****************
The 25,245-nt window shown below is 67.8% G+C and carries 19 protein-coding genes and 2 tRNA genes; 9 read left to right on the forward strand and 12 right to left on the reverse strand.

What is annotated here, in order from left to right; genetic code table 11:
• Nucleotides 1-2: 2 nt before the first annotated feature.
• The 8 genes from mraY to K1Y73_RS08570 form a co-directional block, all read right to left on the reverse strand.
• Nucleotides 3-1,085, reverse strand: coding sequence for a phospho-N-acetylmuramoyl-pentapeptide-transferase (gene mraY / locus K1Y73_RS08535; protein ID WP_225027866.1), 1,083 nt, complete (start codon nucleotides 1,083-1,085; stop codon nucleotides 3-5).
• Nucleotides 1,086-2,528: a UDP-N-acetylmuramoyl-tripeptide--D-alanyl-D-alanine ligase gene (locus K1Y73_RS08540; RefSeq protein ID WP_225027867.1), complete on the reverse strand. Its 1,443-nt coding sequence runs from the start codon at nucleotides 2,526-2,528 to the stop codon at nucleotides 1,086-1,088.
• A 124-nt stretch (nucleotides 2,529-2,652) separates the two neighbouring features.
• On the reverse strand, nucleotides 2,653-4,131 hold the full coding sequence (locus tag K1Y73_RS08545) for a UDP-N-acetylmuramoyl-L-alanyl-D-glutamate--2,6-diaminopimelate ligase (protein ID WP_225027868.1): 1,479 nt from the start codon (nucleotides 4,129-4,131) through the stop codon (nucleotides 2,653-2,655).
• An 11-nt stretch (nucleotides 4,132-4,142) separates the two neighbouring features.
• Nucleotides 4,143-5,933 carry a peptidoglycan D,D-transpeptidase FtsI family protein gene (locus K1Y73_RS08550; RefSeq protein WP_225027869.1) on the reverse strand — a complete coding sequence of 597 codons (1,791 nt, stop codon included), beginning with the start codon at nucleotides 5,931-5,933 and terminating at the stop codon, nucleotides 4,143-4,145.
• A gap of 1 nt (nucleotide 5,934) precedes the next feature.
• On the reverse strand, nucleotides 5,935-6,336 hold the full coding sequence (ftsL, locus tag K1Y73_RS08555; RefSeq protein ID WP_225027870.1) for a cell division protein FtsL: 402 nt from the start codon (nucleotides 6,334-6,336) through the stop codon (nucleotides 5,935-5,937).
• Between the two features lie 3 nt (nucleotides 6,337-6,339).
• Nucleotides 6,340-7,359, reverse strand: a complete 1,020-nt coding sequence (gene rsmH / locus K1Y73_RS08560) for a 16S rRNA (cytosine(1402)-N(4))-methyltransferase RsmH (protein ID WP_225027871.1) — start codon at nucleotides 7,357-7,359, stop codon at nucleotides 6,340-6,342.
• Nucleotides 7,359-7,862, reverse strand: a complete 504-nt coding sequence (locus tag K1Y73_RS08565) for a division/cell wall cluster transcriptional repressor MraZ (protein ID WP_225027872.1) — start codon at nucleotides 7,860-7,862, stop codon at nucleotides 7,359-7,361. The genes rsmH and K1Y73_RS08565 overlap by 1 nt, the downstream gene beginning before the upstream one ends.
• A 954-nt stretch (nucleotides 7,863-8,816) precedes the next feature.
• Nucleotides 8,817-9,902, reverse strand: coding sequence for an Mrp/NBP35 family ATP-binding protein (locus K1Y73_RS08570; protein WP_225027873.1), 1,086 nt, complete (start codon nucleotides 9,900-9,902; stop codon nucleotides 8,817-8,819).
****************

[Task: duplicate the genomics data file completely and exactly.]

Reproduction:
The 25,245-nt window shown below is 67.8% G+C and carries 19 protein-coding genes and 2 tRNA genes; 9 read left to right on the forward strand and 12 right to left on the reverse strand.

What is annotated here, in order from left to right; genetic code table 11:
• Nucleotides 1-2: 2 nt before the first annotated feature.
• The 8 genes from mraY to K1Y73_RS08570 form a co-directional block, all read right to left on the reverse strand.
• Nucleotides 3-1,085, reverse strand: coding sequence for a phospho-N-acetylmuramoyl-pentapeptide-transferase (gene mraY / locus K1Y73_RS08535; protein ID WP_225027866.1), 1,083 nt, complete (start codon nucleotides 1,083-1,085; stop codon nucleotides 3-5).
• Nucleotides 1,086-2,528: a UDP-N-acetylmuramoyl-tripeptide--D-alanyl-D-alanine ligase gene (locus K1Y73_RS08540; RefSeq protein ID WP_225027867.1), complete on the reverse strand. Its 1,443-nt coding sequence runs from the start codon at nucleotides 2,526-2,528 to the stop codon at nucleotides 1,086-1,088.
• A 124-nt stretch (nucleotides 2,529-2,652) separates the two neighbouring features.
• On the reverse strand, nucleotides 2,653-4,131 hold the full coding sequence (locus tag K1Y73_RS08545) for a UDP-N-acetylmuramoyl-L-alanyl-D-glutamate--2,6-diaminopimelate ligase (protein ID WP_225027868.1): 1,479 nt from the start codon (nucleotides 4,129-4,131) through the stop codon (nucleotides 2,653-2,655).
• An 11-nt stretch (nucleotides 4,132-4,142) separates the two neighbouring features.
• Nucleotides 4,143-5,933 carry a peptidoglycan D,D-transpeptidase FtsI family protein gene (locus K1Y73_RS08550; RefSeq protein WP_225027869.1) on the reverse strand — a complete coding sequence of 597 codons (1,791 nt, stop codon included), beginning with the start codon at nucleotides 5,931-5,933 and terminating at the stop codon, nucleotides 4,143-4,145.
• A gap of 1 nt (nucleotide 5,934) precedes the next feature.
• On the reverse strand, nucleotides 5,935-6,336 hold the full coding sequence (ftsL, locus tag K1Y73_RS08555; RefSeq protein ID WP_225027870.1) for a cell division protein FtsL: 402 nt from the start codon (nucleotides 6,334-6,336) through the stop codon (nucleotides 5,935-5,937).
• Between the two features lie 3 nt (nucleotides 6,337-6,339).
• Nucleotides 6,340-7,359, reverse strand: a complete 1,020-nt coding sequence (gene rsmH / locus K1Y73_RS08560) for a 16S rRNA (cytosine(1402)-N(4))-methyltransferase RsmH (protein ID WP_225027871.1) — start codon at nucleotides 7,357-7,359, stop codon at nucleotides 6,340-6,342.
• Nucleotides 7,359-7,862, reverse strand: a complete 504-nt coding sequence (locus tag K1Y73_RS08565) for a division/cell wall cluster transcriptional repressor MraZ (protein ID WP_225027872.1) — start codon at nucleotides 7,860-7,862, stop codon at nucleotides 7,359-7,361. The genes rsmH and K1Y73_RS08565 overlap by 1 nt, the downstream gene beginning before the upstream one ends.
• A 954-nt stretch (nucleotides 7,863-8,816) precedes the next feature.
• Nucleotides 8,817-9,902, reverse strand: coding sequence for an Mrp/NBP35 family ATP-binding protein (locus K1Y73_RS08570; protein WP_225027873.1), 1,086 nt, complete (start codon nucleotides 9,900-9,902; stop codon nucleotides 8,817-8,819).